Stop being energy
'airheads'

Web site to Americans: - http://www.airhead.org
Tuesday, July 31, 2001 By Margot Higgins

Each mile that a person travels in an airplane accounts for 1.08 pounds of greenhouse gases. Did you know that running a large refrigerator and freezer for one year can produce as much pollution as driving a car from Chicago to Las Vegas? Or that each mile a person travels in an airplane accounts for 1.08 pounds of greenhouse gases? The average American contributes 1,859 pounds of air pollution to the atmosphere each year.

The Center for Neighborhood Technology is offering average and extravagant Americans a gentle reality check through a free Internet service called AirHead.org, which allows people to calculate their energy consumption and contribution to pollution.

"Individually, our air pollution impacts may not seem big, but collectively we determine the health of our community with our transportation and energy choices," said Scott Bernstein, president of the Center for Neighborhood Technology.

To calculate your energy consumption, all the AirHead system requires is information about electricity bills, driving habits and other energy uses. Plug the information into the calculator and in less than a minute it will spit out how much pollution you create in one month.

Most energy-saving practices do not require a radical change in lifestyle. And you can test the effectiveness of your actions. Airhead will keep track of your progress in a monthly pollution profile.

Simple consumer decisions such as the choice of a hairdryer make a difference in energy consumption and air pollution.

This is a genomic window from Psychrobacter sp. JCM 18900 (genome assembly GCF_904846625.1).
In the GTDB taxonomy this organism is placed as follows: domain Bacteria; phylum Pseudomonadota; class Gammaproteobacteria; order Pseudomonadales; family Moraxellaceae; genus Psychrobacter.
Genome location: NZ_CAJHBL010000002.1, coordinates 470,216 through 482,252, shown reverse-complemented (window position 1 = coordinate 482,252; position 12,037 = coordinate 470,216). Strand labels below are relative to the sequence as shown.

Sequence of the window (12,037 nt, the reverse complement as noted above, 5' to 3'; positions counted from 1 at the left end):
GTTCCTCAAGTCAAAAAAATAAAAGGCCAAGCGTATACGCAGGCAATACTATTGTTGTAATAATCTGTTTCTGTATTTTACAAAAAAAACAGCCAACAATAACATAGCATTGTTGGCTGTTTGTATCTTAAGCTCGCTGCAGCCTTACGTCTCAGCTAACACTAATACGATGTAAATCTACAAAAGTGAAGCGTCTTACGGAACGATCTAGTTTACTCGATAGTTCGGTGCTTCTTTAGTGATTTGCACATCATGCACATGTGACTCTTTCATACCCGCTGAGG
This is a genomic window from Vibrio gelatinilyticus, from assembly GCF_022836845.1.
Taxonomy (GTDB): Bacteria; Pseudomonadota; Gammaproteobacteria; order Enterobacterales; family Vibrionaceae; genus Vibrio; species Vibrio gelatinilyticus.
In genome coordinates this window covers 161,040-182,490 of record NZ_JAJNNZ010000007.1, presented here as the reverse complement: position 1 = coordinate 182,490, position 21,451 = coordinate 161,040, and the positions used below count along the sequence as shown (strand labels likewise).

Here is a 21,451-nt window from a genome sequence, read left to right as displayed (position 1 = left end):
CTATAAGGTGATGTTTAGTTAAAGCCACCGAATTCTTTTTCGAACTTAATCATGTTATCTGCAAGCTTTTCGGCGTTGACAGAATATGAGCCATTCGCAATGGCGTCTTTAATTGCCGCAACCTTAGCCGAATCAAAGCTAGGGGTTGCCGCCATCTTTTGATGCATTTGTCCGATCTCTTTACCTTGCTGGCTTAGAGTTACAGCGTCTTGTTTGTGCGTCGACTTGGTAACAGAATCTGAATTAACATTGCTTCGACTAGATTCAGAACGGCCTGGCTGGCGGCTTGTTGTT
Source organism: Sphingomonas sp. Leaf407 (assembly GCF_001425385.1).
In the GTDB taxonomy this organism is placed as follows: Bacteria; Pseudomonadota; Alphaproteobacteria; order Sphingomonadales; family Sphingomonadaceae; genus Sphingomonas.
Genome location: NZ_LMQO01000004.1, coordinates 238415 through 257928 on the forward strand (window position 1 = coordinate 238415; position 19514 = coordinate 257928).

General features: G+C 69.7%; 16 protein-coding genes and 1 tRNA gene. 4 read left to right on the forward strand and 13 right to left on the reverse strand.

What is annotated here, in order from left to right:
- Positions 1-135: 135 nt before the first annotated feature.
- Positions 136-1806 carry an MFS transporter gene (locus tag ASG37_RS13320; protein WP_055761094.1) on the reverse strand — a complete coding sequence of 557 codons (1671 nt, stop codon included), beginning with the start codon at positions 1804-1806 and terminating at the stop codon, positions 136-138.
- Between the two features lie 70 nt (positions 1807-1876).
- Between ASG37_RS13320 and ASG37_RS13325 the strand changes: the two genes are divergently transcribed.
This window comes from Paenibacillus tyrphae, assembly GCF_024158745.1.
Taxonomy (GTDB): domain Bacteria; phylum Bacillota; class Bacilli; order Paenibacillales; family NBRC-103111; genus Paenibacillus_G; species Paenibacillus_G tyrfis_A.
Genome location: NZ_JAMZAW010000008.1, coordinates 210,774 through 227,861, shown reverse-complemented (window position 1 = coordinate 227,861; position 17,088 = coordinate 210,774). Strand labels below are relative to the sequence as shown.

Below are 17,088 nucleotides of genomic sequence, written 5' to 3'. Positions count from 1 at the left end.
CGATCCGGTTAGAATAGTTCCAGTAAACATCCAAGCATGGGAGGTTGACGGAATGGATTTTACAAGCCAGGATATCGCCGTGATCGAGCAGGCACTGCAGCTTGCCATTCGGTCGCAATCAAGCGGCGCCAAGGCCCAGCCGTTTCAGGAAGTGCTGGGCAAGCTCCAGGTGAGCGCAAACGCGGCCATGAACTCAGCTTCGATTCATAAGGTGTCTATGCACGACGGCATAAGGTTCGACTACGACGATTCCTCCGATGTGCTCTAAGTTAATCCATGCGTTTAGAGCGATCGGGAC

The AirHead site includes a data base of more than 70,000 products by brand name to help consumers determine how much pollution they create. Looking to buy a new hairdryer? The site will help you find the least polluting model on the market.

The Web site (http://www.airhead.org) is likely to boost bank accounts, as energy savings translate into financial savings. The arrival of the site comes at a good time, as the country continues to suffer from a shortage of cheap power.

There are clear connections between energy use and environmental destruction. Many environmentalists say energy consumption is second only to population growth on the list of environmental concerns. According to the Alliance to Save Energy, energy use is responsible for 80 percent of all air pollution and 88 percent of all greenhouse gas emissions.

Despite a growing need for renewable energy sources such as wind, solar and geothermal power, fossil fuels continue to power cars, homes and industries because they are cheap, plentiful and readily available.

"Giving people information about their everyday choices is the first step in encouraging better decisions," said Airhead project director Jen Mcgraw.

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